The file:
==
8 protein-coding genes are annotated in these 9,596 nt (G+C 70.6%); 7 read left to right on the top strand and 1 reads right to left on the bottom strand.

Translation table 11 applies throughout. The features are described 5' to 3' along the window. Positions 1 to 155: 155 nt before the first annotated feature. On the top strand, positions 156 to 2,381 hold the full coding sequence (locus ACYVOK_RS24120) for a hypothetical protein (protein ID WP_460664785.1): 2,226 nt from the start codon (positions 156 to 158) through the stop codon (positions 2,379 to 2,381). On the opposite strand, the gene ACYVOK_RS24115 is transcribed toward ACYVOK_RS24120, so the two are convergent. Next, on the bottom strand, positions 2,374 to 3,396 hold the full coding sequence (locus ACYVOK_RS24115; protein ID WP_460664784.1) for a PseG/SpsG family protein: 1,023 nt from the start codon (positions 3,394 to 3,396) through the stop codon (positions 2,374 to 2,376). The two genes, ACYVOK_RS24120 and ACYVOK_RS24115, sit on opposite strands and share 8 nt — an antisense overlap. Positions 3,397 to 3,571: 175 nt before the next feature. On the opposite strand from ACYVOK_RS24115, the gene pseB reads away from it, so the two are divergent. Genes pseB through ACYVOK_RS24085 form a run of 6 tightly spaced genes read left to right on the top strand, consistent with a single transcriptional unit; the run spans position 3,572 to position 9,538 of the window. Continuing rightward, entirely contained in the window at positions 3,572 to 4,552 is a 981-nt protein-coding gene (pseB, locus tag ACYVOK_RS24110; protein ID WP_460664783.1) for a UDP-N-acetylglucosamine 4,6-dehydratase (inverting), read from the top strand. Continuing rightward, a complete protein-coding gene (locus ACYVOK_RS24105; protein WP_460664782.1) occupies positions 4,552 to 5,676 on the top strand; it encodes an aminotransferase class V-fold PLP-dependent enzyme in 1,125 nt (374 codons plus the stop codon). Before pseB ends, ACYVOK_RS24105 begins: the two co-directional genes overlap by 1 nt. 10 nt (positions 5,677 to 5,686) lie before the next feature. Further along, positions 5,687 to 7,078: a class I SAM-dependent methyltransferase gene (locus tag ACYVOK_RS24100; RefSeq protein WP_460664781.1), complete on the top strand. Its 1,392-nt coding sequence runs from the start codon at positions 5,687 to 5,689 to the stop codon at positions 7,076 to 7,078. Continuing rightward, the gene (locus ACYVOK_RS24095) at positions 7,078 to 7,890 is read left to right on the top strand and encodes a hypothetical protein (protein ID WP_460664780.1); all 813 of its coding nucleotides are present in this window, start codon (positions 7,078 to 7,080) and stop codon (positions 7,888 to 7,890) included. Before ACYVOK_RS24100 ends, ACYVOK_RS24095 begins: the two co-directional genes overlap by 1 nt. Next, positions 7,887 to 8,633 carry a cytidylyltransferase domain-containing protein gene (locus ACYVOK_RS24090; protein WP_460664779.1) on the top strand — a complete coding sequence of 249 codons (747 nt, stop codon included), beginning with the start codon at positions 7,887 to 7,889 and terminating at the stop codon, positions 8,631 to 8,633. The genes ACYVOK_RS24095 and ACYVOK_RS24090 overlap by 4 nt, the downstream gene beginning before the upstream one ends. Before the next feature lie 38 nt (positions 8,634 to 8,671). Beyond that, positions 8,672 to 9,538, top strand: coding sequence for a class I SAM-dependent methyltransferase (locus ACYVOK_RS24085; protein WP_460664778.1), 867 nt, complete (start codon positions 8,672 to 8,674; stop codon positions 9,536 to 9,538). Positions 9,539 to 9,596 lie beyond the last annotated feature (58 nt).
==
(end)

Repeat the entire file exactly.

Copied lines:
8 protein-coding genes are annotated in these 9,596 nt (G+C 70.6%); 7 read left to right on the top strand and 1 reads right to left on the bottom strand.

Translation table 11 applies throughout. The features are described 5' to 3' along the window. Positions 1 to 155: 155 nt before the first annotated feature. On the top strand, positions 156 to 2,381 hold the full coding sequence (locus ACYVOK_RS24120) for a hypothetical protein (protein ID WP_460664785.1): 2,226 nt from the start codon (positions 156 to 158) through the stop codon (positions 2,379 to 2,381). On the opposite strand, the gene ACYVOK_RS24115 is transcribed toward ACYVOK_RS24120, so the two are convergent. Next, on the bottom strand, positions 2,374 to 3,396 hold the full coding sequence (locus ACYVOK_RS24115; protein ID WP_460664784.1) for a PseG/SpsG family protein: 1,023 nt from the start codon (positions 3,394 to 3,396) through the stop codon (positions 2,374 to 2,376). The two genes, ACYVOK_RS24120 and ACYVOK_RS24115, sit on opposite strands and share 8 nt — an antisense overlap. Positions 3,397 to 3,571: 175 nt before the next feature. On the opposite strand from ACYVOK_RS24115, the gene pseB reads away from it, so the two are divergent. Genes pseB through ACYVOK_RS24085 form a run of 6 tightly spaced genes read left to right on the top strand, consistent with a single transcriptional unit; the run spans position 3,572 to position 9,538 of the window. Continuing rightward, entirely contained in the window at positions 3,572 to 4,552 is a 981-nt protein-coding gene (pseB, locus tag ACYVOK_RS24110; protein ID WP_460664783.1) for a UDP-N-acetylglucosamine 4,6-dehydratase (inverting), read from the top strand. Continuing rightward, a complete protein-coding gene (locus ACYVOK_RS24105; protein WP_460664782.1) occupies positions 4,552 to 5,676 on the top strand; it encodes an aminotransferase class V-fold PLP-dependent enzyme in 1,125 nt (374 codons plus the stop codon). Before pseB ends, ACYVOK_RS24105 begins: the two co-directional genes overlap by 1 nt. 10 nt (positions 5,677 to 5,686) lie before the next feature. Further along, positions 5,687 to 7,078: a class I SAM-dependent methyltransferase gene (locus tag ACYVOK_RS24100; RefSeq protein WP_460664781.1), complete on the top strand. Its 1,392-nt coding sequence runs from the start codon at positions 5,687 to 5,689 to the stop codon at positions 7,076 to 7,078. Continuing rightward, the gene (locus ACYVOK_RS24095) at positions 7,078 to 7,890 is read left to right on the top strand and encodes a hypothetical protein (protein ID WP_460664780.1); all 813 of its coding nucleotides are present in this window, start codon (positions 7,078 to 7,080) and stop codon (positions 7,888 to 7,890) included. Before ACYVOK_RS24100 ends, ACYVOK_RS24095 begins: the two co-directional genes overlap by 1 nt. Next, positions 7,887 to 8,633 carry a cytidylyltransferase domain-containing protein gene (locus ACYVOK_RS24090; protein WP_460664779.1) on the top strand — a complete coding sequence of 249 codons (747 nt, stop codon included), beginning with the start codon at positions 7,887 to 7,889 and terminating at the stop codon, positions 8,631 to 8,633. The genes ACYVOK_RS24095 and ACYVOK_RS24090 overlap by 4 nt, the downstream gene beginning before the upstream one ends. Before the next feature lie 38 nt (positions 8,634 to 8,671). Beyond that, positions 8,672 to 9,538, top strand: coding sequence for a class I SAM-dependent methyltransferase (locus ACYVOK_RS24085; protein WP_460664778.1), 867 nt, complete (start codon positions 8,672 to 8,674; stop codon positions 9,536 to 9,538). Positions 9,539 to 9,596 lie beyond the last annotated feature (58 nt).